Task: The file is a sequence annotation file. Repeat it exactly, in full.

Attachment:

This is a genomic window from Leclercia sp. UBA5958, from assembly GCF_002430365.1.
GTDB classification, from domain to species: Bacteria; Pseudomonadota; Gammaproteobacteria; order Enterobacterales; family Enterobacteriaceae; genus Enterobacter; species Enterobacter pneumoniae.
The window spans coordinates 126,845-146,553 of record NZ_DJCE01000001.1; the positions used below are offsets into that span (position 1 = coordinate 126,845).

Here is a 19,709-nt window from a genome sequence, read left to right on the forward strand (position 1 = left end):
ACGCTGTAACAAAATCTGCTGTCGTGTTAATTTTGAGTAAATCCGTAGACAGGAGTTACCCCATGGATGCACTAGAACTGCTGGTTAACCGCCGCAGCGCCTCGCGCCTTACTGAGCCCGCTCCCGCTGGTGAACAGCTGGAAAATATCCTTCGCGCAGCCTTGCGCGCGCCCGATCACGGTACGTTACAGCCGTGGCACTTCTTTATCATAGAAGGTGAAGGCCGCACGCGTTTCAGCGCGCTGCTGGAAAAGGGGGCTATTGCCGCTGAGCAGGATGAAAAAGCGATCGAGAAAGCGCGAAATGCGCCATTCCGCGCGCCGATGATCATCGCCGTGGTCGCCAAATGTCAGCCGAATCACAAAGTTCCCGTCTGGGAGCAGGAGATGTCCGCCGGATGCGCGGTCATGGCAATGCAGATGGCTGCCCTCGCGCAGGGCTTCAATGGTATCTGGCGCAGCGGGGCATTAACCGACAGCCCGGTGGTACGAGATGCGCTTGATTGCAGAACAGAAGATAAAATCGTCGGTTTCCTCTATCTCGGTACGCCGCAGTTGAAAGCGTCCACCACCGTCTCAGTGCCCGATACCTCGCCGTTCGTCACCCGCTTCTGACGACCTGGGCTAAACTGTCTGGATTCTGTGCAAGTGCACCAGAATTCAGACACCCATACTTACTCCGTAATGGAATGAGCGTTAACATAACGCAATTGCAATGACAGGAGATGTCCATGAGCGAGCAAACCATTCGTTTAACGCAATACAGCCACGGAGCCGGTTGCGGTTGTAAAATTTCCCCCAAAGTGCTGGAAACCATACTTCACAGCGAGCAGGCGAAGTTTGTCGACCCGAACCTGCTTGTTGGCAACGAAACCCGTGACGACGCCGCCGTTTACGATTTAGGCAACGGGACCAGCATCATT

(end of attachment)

This is a genomic window from Leclercia sp. UBA5958, from assembly GCF_002430365.1.
GTDB classification, from domain to species: Bacteria; Pseudomonadota; Gammaproteobacteria; order Enterobacterales; family Enterobacteriaceae; genus Enterobacter; species Enterobacter pneumoniae.
The window spans coordinates 126,845-146,553 of record NZ_DJCE01000001.1; the positions used below are offsets into that span (position 1 = coordinate 126,845).

Here is a 19,709-nt window from a genome sequence, read left to right on the forward strand (position 1 = left end):
ACGCTGTAACAAAATCTGCTGTCGTGTTAATTTTGAGTAAATCCGTAGACAGGAGTTACCCCATGGATGCACTAGAACTGCTGGTTAACCGCCGCAGCGCCTCGCGCCTTACTGAGCCCGCTCCCGCTGGTGAACAGCTGGAAAATATCCTTCGCGCAGCCTTGCGCGCGCCCGATCACGGTACGTTACAGCCGTGGCACTTCTTTATCATAGAAGGTGAAGGCCGCACGCGTTTCAGCGCGCTGCTGGAAAAGGGGGCTATTGCCGCTGAGCAGGATGAAAAAGCGATCGAGAAAGCGCGAAATGCGCCATTCCGCGCGCCGATGATCATCGCCGTGGTCGCCAAATGTCAGCCGAATCACAAAGTTCCCGTCTGGGAGCAGGAGATGTCCGCCGGATGCGCGGTCATGGCAATGCAGATGGCTGCCCTCGCGCAGGGCTTCAATGGTATCTGGCGCAGCGGGGCATTAACCGACAGCCCGGTGGTACGAGATGCGCTTGATTGCAGAACAGAAGATAAAATCGTCGGTTTCCTCTATCTCGGTACGCCGCAGTTGAAAGCGTCCACCACCGTCTCAGTGCCCGATACCTCGCCGTTCGTCACCCGCTTCTGACGACCTGGGCTAAACTGTCTGGATTCTGTGCAAGTGCACCAGAATTCAGACACCCATACTTACTCCGTAATGGAATGAGCGTTAACATAACGCAATTGCAATGACAGGAGATGTCCATGAGCGAGCAAACCATTCGTTTAACGCAATACAGCCACGGAGCCGGTTGCGGTTGTAAAATTTCCCCCAAAGTGCTGGAAACCATACTTCACAGCGAGCAGGCGAAGTTTGTCGACCCGAACCTGCTTGTTGGCAACGAAACCCGTGACGACGCCGCCGTTTACGATTTAGGCAACGGGACCAGCATCATT